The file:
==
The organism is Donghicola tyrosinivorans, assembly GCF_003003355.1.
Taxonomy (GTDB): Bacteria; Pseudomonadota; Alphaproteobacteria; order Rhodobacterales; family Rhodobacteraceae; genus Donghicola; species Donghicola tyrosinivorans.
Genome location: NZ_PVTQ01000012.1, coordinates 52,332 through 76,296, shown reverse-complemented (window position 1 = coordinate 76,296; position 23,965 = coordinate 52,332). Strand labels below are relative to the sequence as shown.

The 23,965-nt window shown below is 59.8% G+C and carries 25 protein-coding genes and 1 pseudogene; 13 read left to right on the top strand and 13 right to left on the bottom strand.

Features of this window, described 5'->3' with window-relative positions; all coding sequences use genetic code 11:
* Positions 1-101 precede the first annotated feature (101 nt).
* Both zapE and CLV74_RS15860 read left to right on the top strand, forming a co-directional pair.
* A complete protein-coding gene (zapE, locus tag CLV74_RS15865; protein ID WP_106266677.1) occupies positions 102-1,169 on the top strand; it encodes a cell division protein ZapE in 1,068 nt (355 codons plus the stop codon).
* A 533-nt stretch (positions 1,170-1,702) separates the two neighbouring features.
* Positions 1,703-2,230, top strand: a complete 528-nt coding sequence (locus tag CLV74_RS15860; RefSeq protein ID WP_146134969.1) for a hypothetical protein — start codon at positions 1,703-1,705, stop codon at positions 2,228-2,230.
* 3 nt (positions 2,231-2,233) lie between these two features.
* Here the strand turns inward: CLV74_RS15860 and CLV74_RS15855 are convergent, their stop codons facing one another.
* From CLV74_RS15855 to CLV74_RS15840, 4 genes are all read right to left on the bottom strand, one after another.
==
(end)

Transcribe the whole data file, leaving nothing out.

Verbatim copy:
The organism is Donghicola tyrosinivorans, assembly GCF_003003355.1.
Taxonomy (GTDB): Bacteria; Pseudomonadota; Alphaproteobacteria; order Rhodobacterales; family Rhodobacteraceae; genus Donghicola; species Donghicola tyrosinivorans.
Genome location: NZ_PVTQ01000012.1, coordinates 52,332 through 76,296, shown reverse-complemented (window position 1 = coordinate 76,296; position 23,965 = coordinate 52,332). Strand labels below are relative to the sequence as shown.

The 23,965-nt window shown below is 59.8% G+C and carries 25 protein-coding genes and 1 pseudogene; 13 read left to right on the top strand and 13 right to left on the bottom strand.

Features of this window, described 5'->3' with window-relative positions; all coding sequences use genetic code 11:
* Positions 1-101 precede the first annotated feature (101 nt).
* Both zapE and CLV74_RS15860 read left to right on the top strand, forming a co-directional pair.
* A complete protein-coding gene (zapE, locus tag CLV74_RS15865; protein ID WP_106266677.1) occupies positions 102-1,169 on the top strand; it encodes a cell division protein ZapE in 1,068 nt (355 codons plus the stop codon).
* A 533-nt stretch (positions 1,170-1,702) separates the two neighbouring features.
* Positions 1,703-2,230, top strand: a complete 528-nt coding sequence (locus tag CLV74_RS15860; RefSeq protein ID WP_146134969.1) for a hypothetical protein — start codon at positions 1,703-1,705, stop codon at positions 2,228-2,230.
* 3 nt (positions 2,231-2,233) lie between these two features.
* Here the strand turns inward: CLV74_RS15860 and CLV74_RS15855 are convergent, their stop codons facing one another.
* From CLV74_RS15855 to CLV74_RS15840, 4 genes are all read right to left on the bottom strand, one after another.